For the Treatment of Cushing’s Disease
We have an ongoing discovery effort to identify and advance into development the first nonpeptide product candidate to antagonize the peptide adrenocorticotrophic hormone, or ACTH, designed for the treatment of Cushing’s disease. Cushing’s disease results from a pituitary tumor that secretes excess ACTH, which in turn causes the downstream synthesis and over-secretion of cortisol by the adrenal glands. Cortisol is the body’s main stress hormone and excess amounts can cause significant increases in mortality and morbidity. Cushing’s disease is an orphan indication with a prevalence of approximately 13,000 patients in the United States.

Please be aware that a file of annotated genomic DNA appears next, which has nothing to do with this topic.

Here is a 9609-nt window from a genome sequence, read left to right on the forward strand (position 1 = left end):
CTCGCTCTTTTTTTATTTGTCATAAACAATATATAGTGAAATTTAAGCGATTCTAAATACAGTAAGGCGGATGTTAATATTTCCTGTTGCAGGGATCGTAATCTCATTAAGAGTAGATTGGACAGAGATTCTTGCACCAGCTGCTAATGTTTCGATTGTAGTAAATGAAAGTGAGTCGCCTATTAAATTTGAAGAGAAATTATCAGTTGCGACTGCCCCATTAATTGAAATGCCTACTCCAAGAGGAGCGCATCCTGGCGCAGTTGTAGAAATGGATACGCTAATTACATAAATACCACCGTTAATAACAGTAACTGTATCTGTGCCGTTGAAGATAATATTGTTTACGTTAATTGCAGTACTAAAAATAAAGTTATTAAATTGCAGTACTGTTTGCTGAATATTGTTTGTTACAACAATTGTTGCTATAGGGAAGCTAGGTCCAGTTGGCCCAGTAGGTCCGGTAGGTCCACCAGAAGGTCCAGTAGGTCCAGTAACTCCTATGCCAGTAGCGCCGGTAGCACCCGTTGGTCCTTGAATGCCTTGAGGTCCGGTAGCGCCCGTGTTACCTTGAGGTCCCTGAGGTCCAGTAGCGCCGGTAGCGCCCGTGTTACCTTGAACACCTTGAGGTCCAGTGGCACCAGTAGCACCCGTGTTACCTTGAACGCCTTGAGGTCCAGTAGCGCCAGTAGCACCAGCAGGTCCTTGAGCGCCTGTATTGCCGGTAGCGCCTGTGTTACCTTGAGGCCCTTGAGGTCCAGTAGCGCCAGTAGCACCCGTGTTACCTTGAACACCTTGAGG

ACTH acts through a peptide GPCR called the melanocortin type 2 receptor, or MC2, that is specifically expressed in the adrenal gland. Our discovery team has identified potent, selective nonpeptide antagonists of MC2 designed to block ACTH action and prevent its excessive stimulation of the adrenal gland in Cushing’s disease patients. We are advancing new molecules through preclinical activities with the goal of selecting our first product candidate for Cushing’s Disease.
Nonpeptide, Orally Bioavailable ACTH Antagonists: Suppression of ACTH-induced
Corticosterone Secretion and Adrenal Hypertrophy in Rats
Ana Karin Kusnetzow, Melissa A. Fowler, Jon Athanacio, Greg Reinhart, Elizabeth Rico-Bautista, Sangdon Han, Sun Hee Kim, Michael Johns, Taylor A. Kredel, Julie Nguyen, Christine Staley, Hannah Tan, Rosa Luo, Stacy Markison, Ajay Madan, Yun Fei Zhu, R. Scott Struthers, and Stephen F. Betz. ENDO 2019. March 23-26, 2019; New Orleans.